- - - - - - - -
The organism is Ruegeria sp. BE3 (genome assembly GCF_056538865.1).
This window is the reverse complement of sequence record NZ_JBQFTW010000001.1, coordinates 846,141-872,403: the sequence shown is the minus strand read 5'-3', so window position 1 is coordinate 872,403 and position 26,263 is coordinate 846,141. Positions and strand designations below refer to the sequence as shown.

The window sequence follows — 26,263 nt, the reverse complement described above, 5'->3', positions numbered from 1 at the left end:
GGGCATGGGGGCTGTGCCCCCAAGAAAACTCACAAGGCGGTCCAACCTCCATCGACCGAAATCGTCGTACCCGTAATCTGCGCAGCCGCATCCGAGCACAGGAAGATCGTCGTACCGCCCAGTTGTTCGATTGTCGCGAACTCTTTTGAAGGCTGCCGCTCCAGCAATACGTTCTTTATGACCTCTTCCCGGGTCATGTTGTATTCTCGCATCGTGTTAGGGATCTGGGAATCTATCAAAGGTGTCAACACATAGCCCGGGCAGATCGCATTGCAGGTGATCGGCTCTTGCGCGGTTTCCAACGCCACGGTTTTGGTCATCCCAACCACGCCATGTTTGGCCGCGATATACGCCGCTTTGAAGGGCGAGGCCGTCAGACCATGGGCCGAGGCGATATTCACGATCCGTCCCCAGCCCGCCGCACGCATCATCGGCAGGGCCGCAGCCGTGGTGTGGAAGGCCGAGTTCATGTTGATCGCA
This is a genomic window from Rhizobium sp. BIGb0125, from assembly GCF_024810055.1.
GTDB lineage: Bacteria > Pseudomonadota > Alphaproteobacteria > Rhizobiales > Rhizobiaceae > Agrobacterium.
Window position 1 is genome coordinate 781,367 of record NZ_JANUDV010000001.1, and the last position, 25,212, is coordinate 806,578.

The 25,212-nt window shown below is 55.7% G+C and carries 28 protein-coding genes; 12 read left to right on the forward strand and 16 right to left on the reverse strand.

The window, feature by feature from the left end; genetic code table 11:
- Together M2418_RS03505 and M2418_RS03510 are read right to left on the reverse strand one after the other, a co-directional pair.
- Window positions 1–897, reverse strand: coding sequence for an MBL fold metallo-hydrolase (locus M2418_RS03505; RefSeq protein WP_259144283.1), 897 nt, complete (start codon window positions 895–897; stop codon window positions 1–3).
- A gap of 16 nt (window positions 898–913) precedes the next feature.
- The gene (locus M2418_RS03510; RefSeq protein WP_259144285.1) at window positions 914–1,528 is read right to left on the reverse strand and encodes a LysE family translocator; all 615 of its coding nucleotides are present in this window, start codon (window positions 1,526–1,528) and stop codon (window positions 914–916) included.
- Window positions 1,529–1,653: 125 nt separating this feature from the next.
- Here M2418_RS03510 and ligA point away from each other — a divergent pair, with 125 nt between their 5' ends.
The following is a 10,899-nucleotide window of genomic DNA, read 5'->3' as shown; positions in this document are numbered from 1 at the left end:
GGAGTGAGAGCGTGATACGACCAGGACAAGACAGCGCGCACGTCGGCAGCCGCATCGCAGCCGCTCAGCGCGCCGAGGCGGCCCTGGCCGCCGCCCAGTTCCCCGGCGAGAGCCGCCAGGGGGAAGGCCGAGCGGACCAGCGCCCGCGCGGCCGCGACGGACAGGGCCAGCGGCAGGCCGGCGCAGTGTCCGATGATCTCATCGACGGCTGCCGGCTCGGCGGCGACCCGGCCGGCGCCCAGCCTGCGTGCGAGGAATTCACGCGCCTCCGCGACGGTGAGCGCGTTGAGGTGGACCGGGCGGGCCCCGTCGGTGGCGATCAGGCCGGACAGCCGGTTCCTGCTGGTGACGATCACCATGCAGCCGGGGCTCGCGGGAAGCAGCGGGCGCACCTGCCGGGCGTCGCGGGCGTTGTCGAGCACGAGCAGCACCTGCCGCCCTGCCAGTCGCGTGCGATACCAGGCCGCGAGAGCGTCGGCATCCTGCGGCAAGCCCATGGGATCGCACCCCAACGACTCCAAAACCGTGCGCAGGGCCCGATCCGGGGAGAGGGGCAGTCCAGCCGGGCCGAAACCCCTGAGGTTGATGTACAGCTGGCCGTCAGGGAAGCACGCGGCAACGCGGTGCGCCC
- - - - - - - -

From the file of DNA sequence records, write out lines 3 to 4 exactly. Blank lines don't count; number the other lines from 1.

The window sequence follows — 26,263 nt, the reverse complement described above, 5'->3', positions numbered from 1 at the left end:
GGGCATGGGGGCTGTGCCCCCAAGAAAACTCACAAGGCGGTCCAACCTCCATCGACCGAAATCGTCGTACCCGTAATCTGCGCAGCCGCATCCGAGCACAGGAAGATCGTCGTACCGCCCAGTTGTTCGATTGTCGCGAACTCTTTTGAAGGCTGCCGCTCCAGCAATACGTTCTTTATGACCTCTTCCCGGGTCATGTTGTATTCTCGCATCGTGTTAGGGATCTGGGAATCTATCAAAGGTGTCAACACATAGCCCGGGCAGATCGCATTGCAGGTGATCGGCTCTTGCGCGGTTTCCAACGCCACGGTTTTGGTCATCCCAACCACGCCATGTTTGGCCGCGATATACGCCGCTTTGAAGGGCGAGGCCGTCAGACCATGGGCCGAGGCGATATTCACGATCCGTCCCCAGCCCGCCGCACGCATCATCGGCAGGGCCGCAGCCGTGGTGTGGAAGGCCGAGTTCATGTTGATCGCA